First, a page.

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BOISE — Newly constructed single-family homes and townhouses with garages in Boise will be required to have high-voltage circuits to accommodate electric vehicle charging, according to a new city code.

Mayor Lauren McLean on Wednesday announced the new code, which she said “will have a significant impact on Boise’s energy future.”

“As we create a clean city for everyone, the shift in providing an option to include an electric circuit capable of charging an electric car has the potential to make a significant impact by removing a barrier to owning a green vehicle in Boise,” McLean said in a news release. “As more and more residents choose electric vehicles, our community will benefit from a significant decrease in greenhouse gas emissions.”

Addressing climate change has been a focal point of McLean’s first year as mayor. Last year, the city of Boise set a goal to be carbon-neutral and completely powered by clean energy by 2035.

The new code stipulates at least one 240-volt branch circuit — part of the electric wiring system that connects outlets to the fuse box — be installed in close proximity to parking spaces in one garage per parcel.

Typical branch circuits, which supply power to standard outlets, are 120 volts. A 240-volt branch circuit is often used to power major appliances, such as a washing machine or air conditioner, as well as electric vehicles.

City Communication Director Seth Ogilvie told the Idaho Press the cost of such a branch circuit ranges from $300 to $500 at initial construction. The cost could be two to four times higher to retrofit an electrical system at a later date, he said.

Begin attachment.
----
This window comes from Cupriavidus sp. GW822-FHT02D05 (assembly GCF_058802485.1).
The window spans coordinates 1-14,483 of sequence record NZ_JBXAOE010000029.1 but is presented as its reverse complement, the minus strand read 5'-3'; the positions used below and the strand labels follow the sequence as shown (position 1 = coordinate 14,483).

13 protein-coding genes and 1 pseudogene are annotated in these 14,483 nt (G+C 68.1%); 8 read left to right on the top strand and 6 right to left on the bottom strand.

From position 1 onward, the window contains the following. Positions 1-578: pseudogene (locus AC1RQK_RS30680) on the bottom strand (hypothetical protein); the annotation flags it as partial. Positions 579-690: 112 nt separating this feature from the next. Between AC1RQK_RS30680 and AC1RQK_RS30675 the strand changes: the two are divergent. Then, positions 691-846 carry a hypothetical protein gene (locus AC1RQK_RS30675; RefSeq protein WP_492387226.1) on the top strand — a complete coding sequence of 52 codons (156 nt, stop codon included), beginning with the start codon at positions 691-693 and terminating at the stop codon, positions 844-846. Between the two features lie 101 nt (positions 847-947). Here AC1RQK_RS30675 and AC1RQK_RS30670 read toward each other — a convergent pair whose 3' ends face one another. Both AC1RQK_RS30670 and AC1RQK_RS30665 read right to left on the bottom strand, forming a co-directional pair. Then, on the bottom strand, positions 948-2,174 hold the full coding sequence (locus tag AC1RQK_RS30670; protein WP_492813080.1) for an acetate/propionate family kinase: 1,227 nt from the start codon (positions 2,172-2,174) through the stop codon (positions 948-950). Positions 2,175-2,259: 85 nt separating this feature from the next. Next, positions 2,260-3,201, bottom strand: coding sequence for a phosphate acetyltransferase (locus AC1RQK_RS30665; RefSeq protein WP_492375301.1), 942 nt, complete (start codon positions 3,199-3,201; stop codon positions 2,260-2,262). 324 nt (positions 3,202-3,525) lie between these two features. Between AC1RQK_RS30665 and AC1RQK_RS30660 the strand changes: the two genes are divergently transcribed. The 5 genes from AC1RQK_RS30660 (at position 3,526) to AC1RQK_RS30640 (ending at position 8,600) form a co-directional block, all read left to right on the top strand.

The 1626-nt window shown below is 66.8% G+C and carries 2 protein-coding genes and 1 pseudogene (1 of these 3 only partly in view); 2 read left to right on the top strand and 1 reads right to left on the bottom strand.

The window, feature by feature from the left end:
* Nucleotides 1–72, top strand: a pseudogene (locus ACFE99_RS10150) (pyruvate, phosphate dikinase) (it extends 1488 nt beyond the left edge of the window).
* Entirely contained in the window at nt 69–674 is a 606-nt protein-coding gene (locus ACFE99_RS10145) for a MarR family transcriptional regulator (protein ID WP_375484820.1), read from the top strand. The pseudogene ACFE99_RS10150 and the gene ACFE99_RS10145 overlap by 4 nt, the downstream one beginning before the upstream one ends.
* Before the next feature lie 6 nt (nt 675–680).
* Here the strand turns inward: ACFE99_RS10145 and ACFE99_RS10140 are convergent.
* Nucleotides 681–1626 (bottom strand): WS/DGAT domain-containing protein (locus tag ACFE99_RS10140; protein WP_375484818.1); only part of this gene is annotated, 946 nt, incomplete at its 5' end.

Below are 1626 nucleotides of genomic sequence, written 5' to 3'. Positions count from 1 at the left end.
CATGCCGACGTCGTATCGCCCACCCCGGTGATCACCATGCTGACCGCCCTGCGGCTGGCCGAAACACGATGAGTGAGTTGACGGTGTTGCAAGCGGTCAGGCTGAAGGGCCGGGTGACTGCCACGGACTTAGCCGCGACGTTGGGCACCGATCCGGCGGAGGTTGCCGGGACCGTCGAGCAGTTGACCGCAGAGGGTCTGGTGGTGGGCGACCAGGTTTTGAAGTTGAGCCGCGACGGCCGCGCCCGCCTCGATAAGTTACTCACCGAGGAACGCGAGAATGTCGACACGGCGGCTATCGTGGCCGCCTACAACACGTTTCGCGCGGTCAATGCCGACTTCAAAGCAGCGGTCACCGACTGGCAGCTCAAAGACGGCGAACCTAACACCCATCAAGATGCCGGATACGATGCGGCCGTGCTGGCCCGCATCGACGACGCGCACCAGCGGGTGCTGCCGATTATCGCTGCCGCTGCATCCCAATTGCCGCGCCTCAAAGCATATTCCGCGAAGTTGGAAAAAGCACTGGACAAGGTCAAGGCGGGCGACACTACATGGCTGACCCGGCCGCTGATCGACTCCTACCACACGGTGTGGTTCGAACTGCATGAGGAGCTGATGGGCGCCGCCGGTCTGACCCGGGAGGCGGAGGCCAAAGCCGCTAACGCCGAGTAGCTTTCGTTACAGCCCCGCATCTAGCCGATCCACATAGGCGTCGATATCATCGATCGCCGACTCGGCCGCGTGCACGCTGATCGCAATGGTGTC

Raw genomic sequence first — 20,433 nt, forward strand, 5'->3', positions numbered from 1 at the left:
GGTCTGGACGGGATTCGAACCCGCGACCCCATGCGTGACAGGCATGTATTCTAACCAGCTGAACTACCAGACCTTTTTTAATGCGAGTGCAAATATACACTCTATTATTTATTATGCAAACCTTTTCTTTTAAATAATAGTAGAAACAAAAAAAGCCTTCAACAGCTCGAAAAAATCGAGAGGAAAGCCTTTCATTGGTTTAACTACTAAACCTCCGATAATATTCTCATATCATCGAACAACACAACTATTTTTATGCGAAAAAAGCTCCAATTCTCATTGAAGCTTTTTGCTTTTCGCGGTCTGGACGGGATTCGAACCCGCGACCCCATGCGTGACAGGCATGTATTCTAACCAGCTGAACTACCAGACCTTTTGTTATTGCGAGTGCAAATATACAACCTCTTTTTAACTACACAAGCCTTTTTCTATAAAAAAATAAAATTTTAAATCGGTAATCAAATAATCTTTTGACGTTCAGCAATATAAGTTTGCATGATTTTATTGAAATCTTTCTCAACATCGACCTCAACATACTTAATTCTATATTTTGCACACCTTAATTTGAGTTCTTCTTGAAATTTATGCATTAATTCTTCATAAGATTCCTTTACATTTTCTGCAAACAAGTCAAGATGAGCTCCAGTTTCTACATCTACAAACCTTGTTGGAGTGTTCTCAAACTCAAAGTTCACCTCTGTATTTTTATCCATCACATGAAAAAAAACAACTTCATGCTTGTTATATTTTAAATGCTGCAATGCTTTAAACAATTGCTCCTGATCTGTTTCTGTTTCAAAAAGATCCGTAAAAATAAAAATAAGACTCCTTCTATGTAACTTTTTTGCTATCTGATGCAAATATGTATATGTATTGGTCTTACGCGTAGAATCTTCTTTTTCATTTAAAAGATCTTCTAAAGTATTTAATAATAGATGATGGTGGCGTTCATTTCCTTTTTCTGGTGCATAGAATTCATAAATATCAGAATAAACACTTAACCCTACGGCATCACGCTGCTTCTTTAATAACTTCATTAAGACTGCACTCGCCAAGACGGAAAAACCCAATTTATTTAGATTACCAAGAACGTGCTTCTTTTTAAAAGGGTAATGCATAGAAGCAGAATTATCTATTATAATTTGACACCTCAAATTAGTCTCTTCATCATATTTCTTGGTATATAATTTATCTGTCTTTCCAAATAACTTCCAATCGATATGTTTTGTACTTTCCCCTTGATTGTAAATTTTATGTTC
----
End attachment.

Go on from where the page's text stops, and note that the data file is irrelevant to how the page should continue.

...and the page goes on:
Bill Rauer, executive officer of the Building Contractors Association of Southwestern Idaho, a trade group that represents residential construction contractors, said the cost of a 240-volt branch circuit is less than $500, but administrative fees for installation would increase the total price.

“It adds cost to new construction of every home, which translates to a bump in the home price,” Rauer said. “ While we understand the desire for energy efficiency, mandating such a thing is not taking any of the pressure off the upward trend of home prices.”

Rauer estimates between $500 and $1,000 will be added to the total cost of a new home when the new code takes effect.

Ogilvie said he’s not aware of city plans to provide financial assistance for builders to comply with the new code.

Boise’s City Electrical Board, Planning and Development Services Department, Public Works Department and city council coordinated on developing the new code, according to the release.

The code will take effect Jan. 1.

The U.S. reached 1 million electric vehicles on the road in 2018, according to the Edison Electric Institute. At the time of that report, the number of electric vehicles in the U.S. was projected to reach 18.7 million by 2030, or about 7% of the projected total cars and trucks.

Ryan Suppe is the Boise reporter for the Idaho Press. Contact him at 208-344-2055 (ext. 3038). Follow him on Twitter @salsuppe.

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